Norfolk MP James Wild – King's Lynn Queen Elizabeth Hospital, Sue Gray report and tackling growing bills
Last weekend saw people across North West Norfolk take to the streets to celebrate the Platinum Jubilee. There were so many events and I enjoyed joining the beacon lighting, street parties, and meeting the Town Crier in Brancaster as part of the celebrations.
The extended weekend was an opportunity for communities to mark a very special occasion. As Her Majesty The Queen said, hopefully this renewed sense of togetherness will be felt for years to come.
Just before the bank holiday fun began, I was delighted to welcome the Health Minister leading the new hospitals programme to QEH. He came to see for himself the more than 1,500 timber and steel supports that I have spoken to him about on many occasions.
When talking to patients on the Necton ward, he was left in no doubt about what they thought of having these props supporting the roof. Staff also spoke about the negative impact on their ability to provide patient care.
During the visit he also saw the difference some of the new funding the hospital has secured is making. The West Norfolk Eye Centre by bringing facilities together will enable the trust to carry out 2,000 extra outpatients’ appointments a year. While this new investment is welcome and making a difference, ultimately patients and staff need a new hospital and I urged him to make decisions to select QEH as soon as possible.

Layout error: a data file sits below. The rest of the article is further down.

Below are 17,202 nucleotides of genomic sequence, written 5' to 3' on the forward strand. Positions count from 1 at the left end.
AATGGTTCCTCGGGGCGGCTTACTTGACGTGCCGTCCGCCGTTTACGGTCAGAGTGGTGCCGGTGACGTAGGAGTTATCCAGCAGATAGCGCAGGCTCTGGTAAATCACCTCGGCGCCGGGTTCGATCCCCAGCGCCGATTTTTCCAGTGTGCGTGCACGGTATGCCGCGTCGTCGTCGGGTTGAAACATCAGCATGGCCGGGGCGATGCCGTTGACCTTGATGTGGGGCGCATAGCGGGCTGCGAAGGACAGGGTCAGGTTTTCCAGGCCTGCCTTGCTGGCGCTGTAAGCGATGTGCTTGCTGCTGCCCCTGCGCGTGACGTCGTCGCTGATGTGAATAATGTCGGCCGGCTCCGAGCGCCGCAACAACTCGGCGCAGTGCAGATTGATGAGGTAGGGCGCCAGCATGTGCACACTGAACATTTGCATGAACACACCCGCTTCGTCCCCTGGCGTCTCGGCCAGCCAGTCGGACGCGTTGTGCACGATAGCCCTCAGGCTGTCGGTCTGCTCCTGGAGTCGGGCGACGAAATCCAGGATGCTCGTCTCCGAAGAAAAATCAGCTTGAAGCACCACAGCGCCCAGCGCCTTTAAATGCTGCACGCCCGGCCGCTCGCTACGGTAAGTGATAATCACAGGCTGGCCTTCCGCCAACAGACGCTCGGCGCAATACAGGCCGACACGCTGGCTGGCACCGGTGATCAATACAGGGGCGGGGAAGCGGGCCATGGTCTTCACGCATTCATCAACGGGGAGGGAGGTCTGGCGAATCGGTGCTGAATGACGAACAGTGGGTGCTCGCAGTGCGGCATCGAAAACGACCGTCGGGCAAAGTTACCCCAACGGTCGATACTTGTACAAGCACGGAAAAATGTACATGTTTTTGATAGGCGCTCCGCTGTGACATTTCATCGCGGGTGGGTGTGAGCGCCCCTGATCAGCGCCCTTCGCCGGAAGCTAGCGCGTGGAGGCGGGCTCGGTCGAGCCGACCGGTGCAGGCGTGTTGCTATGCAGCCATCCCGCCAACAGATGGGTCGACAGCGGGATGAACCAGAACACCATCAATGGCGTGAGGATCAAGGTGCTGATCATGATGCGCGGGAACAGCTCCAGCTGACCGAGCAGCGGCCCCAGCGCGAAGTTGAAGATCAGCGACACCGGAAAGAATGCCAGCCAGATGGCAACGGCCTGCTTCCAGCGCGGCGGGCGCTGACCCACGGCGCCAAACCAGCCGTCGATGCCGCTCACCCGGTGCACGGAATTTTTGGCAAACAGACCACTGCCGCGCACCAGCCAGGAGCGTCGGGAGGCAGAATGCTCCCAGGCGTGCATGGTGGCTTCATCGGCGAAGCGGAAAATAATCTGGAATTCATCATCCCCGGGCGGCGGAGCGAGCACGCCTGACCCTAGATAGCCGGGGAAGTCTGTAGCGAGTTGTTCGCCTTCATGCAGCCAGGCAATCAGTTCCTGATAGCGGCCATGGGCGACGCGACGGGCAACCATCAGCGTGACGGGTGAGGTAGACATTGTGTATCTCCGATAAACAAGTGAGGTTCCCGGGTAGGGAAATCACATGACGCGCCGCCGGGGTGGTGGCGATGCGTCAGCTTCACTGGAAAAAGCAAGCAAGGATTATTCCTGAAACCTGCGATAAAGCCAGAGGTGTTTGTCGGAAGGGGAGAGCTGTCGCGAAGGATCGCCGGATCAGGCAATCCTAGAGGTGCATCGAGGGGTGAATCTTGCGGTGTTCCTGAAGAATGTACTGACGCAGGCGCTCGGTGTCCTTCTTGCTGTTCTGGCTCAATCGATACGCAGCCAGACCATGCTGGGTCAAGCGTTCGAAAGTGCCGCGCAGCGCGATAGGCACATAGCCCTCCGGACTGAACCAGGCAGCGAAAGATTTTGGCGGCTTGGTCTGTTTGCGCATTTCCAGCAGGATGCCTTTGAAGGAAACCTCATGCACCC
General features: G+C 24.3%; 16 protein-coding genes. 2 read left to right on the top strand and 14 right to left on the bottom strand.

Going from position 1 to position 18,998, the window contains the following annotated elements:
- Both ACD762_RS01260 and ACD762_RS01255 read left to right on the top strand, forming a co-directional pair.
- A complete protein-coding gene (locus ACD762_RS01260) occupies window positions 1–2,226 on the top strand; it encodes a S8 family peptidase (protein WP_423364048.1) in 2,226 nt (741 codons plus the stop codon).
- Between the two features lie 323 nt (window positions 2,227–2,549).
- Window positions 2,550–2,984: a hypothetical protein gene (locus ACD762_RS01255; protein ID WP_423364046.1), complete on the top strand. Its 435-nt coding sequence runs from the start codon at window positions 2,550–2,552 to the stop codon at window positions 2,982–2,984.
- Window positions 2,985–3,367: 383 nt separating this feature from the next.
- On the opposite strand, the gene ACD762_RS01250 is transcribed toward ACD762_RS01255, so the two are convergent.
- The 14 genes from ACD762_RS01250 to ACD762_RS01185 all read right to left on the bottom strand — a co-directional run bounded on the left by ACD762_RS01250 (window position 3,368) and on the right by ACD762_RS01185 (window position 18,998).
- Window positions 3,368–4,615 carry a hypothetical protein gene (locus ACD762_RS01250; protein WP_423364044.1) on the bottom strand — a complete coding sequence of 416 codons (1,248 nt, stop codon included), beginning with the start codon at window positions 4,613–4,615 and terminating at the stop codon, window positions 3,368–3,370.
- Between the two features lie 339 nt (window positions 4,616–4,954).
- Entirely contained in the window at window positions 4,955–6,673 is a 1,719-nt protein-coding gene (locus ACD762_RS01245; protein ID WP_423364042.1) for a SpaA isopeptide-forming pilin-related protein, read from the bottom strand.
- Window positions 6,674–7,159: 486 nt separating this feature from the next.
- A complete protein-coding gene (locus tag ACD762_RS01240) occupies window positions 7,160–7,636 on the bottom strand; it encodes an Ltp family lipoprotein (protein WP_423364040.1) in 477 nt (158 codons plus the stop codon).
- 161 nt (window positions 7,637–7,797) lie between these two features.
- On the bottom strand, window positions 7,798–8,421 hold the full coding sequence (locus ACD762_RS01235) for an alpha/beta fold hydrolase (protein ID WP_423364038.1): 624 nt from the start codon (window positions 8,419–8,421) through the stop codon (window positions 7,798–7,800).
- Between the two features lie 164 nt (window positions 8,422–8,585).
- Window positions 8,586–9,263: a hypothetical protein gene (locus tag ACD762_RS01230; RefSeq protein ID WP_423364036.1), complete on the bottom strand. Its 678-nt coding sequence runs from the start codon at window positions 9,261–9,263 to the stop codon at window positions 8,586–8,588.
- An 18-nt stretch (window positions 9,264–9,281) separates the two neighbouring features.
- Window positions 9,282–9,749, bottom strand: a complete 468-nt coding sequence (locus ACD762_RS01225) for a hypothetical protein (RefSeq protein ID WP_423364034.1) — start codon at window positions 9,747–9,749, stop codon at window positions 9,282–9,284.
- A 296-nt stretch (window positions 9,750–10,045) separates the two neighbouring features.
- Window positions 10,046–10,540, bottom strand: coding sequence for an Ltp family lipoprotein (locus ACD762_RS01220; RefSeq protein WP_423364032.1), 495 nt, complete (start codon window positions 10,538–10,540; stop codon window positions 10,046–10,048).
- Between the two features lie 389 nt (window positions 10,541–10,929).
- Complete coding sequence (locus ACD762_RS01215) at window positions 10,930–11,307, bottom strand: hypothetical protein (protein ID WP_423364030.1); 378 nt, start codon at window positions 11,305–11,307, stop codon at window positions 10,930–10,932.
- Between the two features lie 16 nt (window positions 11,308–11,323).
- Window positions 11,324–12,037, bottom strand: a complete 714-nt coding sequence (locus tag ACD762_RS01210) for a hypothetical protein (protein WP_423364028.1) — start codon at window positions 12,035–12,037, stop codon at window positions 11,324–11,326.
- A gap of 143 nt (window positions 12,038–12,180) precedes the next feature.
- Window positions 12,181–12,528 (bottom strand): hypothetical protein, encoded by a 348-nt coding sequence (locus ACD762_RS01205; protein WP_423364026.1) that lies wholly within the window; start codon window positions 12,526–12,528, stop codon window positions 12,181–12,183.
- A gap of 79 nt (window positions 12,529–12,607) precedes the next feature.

In Parliament this week, the flagship Levelling Up and Regeneration Bill began its journey to becoming law. This legislation is about spreading opportunity so everyone can make the most of their talents regardless of where they live.
To achieve this, the government will set ambitious new targets to boost productivity, pay, and living standards; improve schools, skills, and health outcomes; restore local pride; and give more powers for decisions to be made locally, not in Whitehall.
In addition, there are powers to generate town centres, charge additional council tax on second and empty homes, and give local communities more control over new development. Importantly, a new Infrastructure Levy will be introduced so that developers pay a fair share to deliver the affordable housing, new schools, GP surgeries, roads that are needed.
When the Prime Minister spoke to MPs ahead of the confidence vote, he again apologised for events in Downing Street.
I was angry and dismayed at what was described in the Gray report and the changes put in place must ensure high standards of behaviour are restored.
My judgement in backing the Prime Minister was that our focus at a challenging time economically must be on the agenda to level up, that the government was elected with a large majority to achieve, and to grow our economy.
That means short-term help to tackle growing bills as well as measures to deliver higher growth.
On the former, the support announced by the Chancellor will mean payments of £650 for those on the lowest incomes, £850 for pensioner households, £150 those people on disability benefits – with £550 for those groups and most households on top. But our focus also needs to be on reforms to secure higher wage, higher skilled jobs.